Malaysia industries in shock as govt threatens to impose stiff fines on poor migrant lodgings

Top Glove workers wait in line to be tested for Covid-19 outside a hostel in Klang, Malaysia, on Nov 18, 2020. PHOTO: REUTERS

PETALING JAYA (THE STAR/ASIA NEWS NETWORK) - The Malaysian authorities' sudden decision to impose a hefty RM50,000 (S$16,400) fine on employers for each foreign worker found staying in an overcrowded lodging unit has caused shockwaves among industry players.

Federation of Malaysia Manufacturers (FMM) said the Human Resources Ministry had already given them the deadline of March next year to comply with Act 446 on the Employees' Minimum Standards of Housing, Accommodations and Amenities.

It was therefore a shock when Senior Minister Ismail Sabri Yaakob announced that the penalty would be imposed from Thursday (Nov 26), in a move to reduce the risk of Covid-19 transmission among foreign workers housed in overcrowded housing.

"Employers are making the necessary adjustments, and are in the process of carrying out the necessary changes to comply with the regulations," said FMM president Tan Sri Soh Thian Lai.

"This sudden change of policy (to take punitive action) appears to show lack of communication among government agencies."

He said employers needed time to make the necessary changes, including for renovation and application for a permit to convert non-residential spaces to dwelling enclaves.

Shocked by apparent widespread Covid-19 infections among thousands of migrant workers at Top Glove's Selangor factories and dormitories, Datuk Seri Ismail said the government will impose the stiff fine per worker from Thursday unless employers provide improved lodgings including those that allow for social distancing.

He also said that the government will conduct Covid-19 tests on 1.7 million foreign workers in the country. There are some two million registered foreign workers in Malaysia and another two million undocumented foreign migrants.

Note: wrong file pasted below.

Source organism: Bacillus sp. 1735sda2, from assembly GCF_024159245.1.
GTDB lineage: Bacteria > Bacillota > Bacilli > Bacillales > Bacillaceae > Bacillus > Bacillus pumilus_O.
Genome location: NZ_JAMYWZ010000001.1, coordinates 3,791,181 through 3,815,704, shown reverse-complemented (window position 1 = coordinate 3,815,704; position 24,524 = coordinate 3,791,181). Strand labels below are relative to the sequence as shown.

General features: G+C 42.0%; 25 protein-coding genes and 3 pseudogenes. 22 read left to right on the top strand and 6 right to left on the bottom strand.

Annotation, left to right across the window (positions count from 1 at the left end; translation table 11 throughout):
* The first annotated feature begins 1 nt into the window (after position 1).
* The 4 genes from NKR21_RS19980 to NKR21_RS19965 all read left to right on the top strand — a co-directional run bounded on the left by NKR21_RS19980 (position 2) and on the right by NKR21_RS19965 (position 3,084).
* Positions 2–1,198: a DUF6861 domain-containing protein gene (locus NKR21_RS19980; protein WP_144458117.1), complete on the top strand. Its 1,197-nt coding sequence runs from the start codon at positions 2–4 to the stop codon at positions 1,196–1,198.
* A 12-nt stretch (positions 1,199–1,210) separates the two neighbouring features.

Employers generally do not provide housing for the legal migrant workers unless they work in factories or at construction sites.

Mr Soh said FMM has written to the Human Resources Minister M. Saravanan in August, and met him in early September to request for a 12-month grace period for companies to undertake the extensive adjustments following the requirements of the law before the authorities impose punitive action.

FMM had obtained feedback from members nationwide on the various challenges faced.

He said many town and district councils were not prepared with standard guidelines and definite timelines to quickly approve applications to allow the industry to increase or convert lodging units for their workers. Some workers are housed in shoplots.

"Converting shoplots to dwelling space would take time, especially with the additional cost incurred to renovate the area following the specifications outlined in the regulations, apart from meeting other requirements by the local authorities," he said.

Small and Medium Enterprises Association of Malaysia president Michael Kang said the authorities should engage all stakeholders to understand the underlying problems first.

"Imposing such a hefty fine will only kill the industry," he said.

"The mid-tier companies said they could afford to provide better accommodation for foreign workers. But the majority can't. And most of the employers could not comply with such short notice," said Datuk Kang.

Malaysia Employers Federation executive director Shamsuddin Bardan said many employers would "die" faster if the hefty RM50,000 fine were to be imposed for every foreign worker staying in crowded units.

"It is a very expensive price to pay, especially given the current challenges. Why burden the employers further with additional cost during such challenging times?"

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